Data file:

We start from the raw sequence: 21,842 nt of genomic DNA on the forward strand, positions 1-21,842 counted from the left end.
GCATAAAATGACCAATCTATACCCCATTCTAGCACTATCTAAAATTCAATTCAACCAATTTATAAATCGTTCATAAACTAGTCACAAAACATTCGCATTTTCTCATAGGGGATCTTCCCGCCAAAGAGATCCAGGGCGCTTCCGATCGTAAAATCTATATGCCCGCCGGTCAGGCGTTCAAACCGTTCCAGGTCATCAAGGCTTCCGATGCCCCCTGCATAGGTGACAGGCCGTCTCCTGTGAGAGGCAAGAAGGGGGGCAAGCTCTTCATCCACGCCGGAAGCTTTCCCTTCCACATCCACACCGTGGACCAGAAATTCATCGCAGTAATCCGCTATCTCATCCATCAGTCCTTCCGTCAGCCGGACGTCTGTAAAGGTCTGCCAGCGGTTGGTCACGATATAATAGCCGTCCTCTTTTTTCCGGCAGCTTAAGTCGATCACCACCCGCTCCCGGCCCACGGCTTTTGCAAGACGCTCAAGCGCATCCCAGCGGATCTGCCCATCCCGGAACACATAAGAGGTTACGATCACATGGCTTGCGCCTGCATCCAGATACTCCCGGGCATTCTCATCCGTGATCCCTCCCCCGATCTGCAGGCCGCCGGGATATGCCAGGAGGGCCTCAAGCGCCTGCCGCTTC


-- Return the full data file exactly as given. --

We start from the raw sequence: 21,842 nt of genomic DNA on the forward strand, positions 1-21,842 counted from the left end.
GCATAAAATGACCAATCTATACCCCATTCTAGCACTATCTAAAATTCAATTCAACCAATTTATAAATCGTTCATAAACTAGTCACAAAACATTCGCATTTTCTCATAGGGGATCTTCCCGCCAAAGAGATCCAGGGCGCTTCCGATCGTAAAATCTATATGCCCGCCGGTCAGGCGTTCAAACCGTTCCAGGTCATCAAGGCTTCCGATGCCCCCTGCATAGGTGACAGGCCGTCTCCTGTGAGAGGCAAGAAGGGGGGCAAGCTCTTCATCCACGCCGGAAGCTTTCCCTTCCACATCCACACCGTGGACCAGAAATTCATCGCAGTAATCCGCTATCTCATCCATCAGTCCTTCCGTCAGCCGGACGTCTGTAAAGGTCTGCCAGCGGTTGGTCACGATATAATAGCCGTCCTCTTTTTTCCGGCAGCTTAAGTCGATCACCACCCGCTCCCGGCCCACGGCTTTTGCAAGACGCTCAAGCGCATCCCAGCGGATCTGCCCATCCCGGAACACATAAGAGGTTACGATCACATGGCTTGCGCCTGCATCCAGATACTCCCGGGCATTCTCATCCGTGATCCCTCCCCCGATCTGCAGGCCGCCGGGATATGCCAGGAGGGCCTCAAGCGCCTGCCGCTTC